Gov. Newsom Blocks 74-Year-Old Woman’s Parole, Says She ‘Still Poses an Unreasonable Danger to Society’

Manson family member Patricia Krenwinkel has been denied parole, with Democratic California Gov. Gavin Newsom saying she “still poses an unreasonable danger to society.”

Krenwinkel has spent about 53 years in prison, and in 2009 upon the death of Charles Manson follower Susan Atkins, she became the state’s longest-serving female inmate in California, People reported. Manson died in prison in 2017.

Although Newsom drew a line at Krenwinkel, as of January, Newsom has granted a total of 112 pardons, 109 commutations and 34 reprieves, according to a statement from his office.

However, in this case, he rejected a parole board recommendation to release the 74-year-old, who was convicted of seven counts of first-degree murder in the August 1969 murders that made Manson and his followers infamous.

The recommendation to free Krenwinkel came after 14 previous rejections from the parole board, according to CNN.

“After an independent and thorough review, the evidence establishes that Ms. Krenwinkel is not suitable for parole and cannot be safely released from prison at this time,” Newsom said Friday.

Newsom said that despite her youth at the time of the killings, and her changes in prison, Krenwinkel should not be paroled.

“Ms. Krenwinkel was not only a victim of Mr. Manson’s abuse. She was also a significant contributor to the violence and tragedy that became the Manson Family’s legacy,” Newsom said in his decision.

“Beyond the brutal murders she committed, she played a leadership role in the cult, and an enforcer of Mr. Manson’s tyranny,” he stated.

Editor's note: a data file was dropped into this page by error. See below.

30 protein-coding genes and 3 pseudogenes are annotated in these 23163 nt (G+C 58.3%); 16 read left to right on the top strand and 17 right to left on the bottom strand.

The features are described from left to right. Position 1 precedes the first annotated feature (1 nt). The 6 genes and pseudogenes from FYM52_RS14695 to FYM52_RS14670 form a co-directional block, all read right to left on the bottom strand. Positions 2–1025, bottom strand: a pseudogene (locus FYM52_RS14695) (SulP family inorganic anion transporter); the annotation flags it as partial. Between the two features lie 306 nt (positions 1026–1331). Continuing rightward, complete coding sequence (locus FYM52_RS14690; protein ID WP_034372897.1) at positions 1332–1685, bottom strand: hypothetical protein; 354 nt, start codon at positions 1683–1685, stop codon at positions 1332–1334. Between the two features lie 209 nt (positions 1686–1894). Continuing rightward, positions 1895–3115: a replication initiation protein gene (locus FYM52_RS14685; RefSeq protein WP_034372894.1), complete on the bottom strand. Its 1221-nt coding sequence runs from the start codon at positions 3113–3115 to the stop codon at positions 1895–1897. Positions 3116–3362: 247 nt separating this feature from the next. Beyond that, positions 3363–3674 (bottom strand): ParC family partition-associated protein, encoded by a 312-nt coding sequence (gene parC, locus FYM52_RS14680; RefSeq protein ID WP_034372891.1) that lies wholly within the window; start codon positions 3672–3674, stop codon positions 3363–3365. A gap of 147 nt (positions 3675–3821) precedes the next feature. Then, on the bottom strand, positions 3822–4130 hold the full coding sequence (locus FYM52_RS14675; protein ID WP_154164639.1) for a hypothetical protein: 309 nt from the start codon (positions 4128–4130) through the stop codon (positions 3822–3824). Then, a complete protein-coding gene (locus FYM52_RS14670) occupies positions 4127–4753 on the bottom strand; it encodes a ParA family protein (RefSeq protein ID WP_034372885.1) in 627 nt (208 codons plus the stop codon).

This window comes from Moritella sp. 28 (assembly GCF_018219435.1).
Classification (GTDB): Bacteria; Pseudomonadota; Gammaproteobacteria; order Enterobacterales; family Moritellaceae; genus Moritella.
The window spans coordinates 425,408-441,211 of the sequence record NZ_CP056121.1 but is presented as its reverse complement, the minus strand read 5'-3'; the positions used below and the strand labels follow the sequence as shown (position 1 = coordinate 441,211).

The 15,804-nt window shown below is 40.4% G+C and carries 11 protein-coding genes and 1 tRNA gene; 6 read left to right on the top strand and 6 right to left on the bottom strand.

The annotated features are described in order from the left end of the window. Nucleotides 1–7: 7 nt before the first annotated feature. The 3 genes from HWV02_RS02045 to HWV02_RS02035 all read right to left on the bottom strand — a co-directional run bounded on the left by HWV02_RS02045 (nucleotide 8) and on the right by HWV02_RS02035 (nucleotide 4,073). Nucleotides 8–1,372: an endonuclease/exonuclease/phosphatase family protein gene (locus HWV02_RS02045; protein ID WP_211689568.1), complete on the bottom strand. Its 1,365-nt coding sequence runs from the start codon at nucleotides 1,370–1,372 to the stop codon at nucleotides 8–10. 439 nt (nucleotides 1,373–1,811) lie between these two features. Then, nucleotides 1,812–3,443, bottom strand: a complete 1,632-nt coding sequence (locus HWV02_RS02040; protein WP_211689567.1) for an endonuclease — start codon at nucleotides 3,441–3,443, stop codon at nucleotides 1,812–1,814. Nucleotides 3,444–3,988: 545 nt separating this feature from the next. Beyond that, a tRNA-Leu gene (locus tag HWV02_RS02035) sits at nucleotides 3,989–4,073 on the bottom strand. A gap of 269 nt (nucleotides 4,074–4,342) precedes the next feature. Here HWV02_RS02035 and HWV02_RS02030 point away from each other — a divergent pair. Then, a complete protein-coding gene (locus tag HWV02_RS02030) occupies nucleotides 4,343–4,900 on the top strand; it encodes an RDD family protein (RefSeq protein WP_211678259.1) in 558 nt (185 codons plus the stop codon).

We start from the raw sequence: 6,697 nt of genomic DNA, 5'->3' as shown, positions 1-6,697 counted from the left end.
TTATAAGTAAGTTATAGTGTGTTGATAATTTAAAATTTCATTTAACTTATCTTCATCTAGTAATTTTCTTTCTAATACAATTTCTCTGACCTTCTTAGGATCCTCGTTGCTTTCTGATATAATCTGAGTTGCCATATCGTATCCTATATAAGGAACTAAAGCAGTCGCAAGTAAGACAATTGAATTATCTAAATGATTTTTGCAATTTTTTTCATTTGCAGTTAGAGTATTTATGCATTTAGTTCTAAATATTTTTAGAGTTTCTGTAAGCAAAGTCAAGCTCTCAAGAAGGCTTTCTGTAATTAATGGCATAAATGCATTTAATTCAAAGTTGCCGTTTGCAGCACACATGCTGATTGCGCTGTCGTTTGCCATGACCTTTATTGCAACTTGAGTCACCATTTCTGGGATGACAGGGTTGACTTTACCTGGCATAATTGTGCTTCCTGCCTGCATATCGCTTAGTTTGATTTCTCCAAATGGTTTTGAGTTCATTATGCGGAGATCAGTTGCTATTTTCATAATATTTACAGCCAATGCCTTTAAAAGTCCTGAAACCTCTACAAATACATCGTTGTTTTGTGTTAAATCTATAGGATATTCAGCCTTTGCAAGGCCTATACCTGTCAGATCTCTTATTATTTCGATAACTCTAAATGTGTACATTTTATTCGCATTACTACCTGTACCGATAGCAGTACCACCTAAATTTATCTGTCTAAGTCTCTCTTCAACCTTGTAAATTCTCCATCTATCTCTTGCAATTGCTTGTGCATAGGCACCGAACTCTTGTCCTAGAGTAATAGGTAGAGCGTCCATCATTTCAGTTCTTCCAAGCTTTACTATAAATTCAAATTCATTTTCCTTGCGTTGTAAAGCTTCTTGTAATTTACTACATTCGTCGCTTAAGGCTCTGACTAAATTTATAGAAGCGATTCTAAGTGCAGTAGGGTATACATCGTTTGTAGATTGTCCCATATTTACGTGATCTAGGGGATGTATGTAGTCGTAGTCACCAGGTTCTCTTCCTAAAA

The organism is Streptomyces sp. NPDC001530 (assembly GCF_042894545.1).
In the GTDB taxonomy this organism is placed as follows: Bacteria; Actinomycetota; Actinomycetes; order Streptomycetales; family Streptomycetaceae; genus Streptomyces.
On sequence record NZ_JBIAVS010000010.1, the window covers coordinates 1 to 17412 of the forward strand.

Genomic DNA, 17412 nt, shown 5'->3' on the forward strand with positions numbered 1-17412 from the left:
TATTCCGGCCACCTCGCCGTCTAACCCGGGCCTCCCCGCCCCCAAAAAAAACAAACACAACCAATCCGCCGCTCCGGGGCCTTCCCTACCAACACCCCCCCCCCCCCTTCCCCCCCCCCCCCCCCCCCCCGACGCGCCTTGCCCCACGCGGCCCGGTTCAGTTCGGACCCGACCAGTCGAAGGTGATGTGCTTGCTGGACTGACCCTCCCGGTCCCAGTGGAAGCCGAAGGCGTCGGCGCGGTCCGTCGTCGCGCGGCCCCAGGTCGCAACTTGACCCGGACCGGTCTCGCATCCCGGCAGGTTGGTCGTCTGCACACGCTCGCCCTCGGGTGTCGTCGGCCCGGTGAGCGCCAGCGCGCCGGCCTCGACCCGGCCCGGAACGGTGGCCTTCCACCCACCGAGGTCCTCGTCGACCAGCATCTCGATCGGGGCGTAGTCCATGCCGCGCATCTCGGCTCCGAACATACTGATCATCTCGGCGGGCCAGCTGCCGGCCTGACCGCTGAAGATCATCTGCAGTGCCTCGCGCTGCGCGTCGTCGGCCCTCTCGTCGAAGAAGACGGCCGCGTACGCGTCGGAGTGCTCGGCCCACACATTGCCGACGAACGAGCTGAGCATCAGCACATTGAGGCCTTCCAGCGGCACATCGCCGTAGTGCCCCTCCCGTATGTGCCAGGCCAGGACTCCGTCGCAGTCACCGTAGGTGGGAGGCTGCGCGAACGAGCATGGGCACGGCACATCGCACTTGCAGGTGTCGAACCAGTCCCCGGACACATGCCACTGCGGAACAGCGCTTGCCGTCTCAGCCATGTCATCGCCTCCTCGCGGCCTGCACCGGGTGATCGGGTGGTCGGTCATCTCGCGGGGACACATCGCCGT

Newsom said Krenwinkel has not changed enough to be freed.

“Specifically, Ms. Krenwinkel has not developed sufficient insight into the causative factors of her crime and her triggers for antisocial thinking and conduct in the context of maladaptive relationships,” Newsom wrote, according to the Los Angeles Times.

“Krenwinkel fully accepted Mr. Manson’s racist, apocalyptical ideologies, and told the psychologist, ‘He was a survivalist to the max … racist to the max … we all accepted that. I believed in him…. I was in it completely,’” Newsom wrote.

During the 1969 Tate-LaBianca murders, Krenwinkel stabbed Abigail Folger 28 times.

“At her parole hearing, Ms. Krenwinkel accepted responsibility for her direct crimes, yet she continued to shift disproportionate blame to Mr. Manson for decisions and conduct within her control,” Newsom wrote.

Krenwinkel was initially sentenced to death in 1971, but that sentence was changed to life in prison when the state’s death penalty was thrown out.

This article appeared originally on The Western Journal.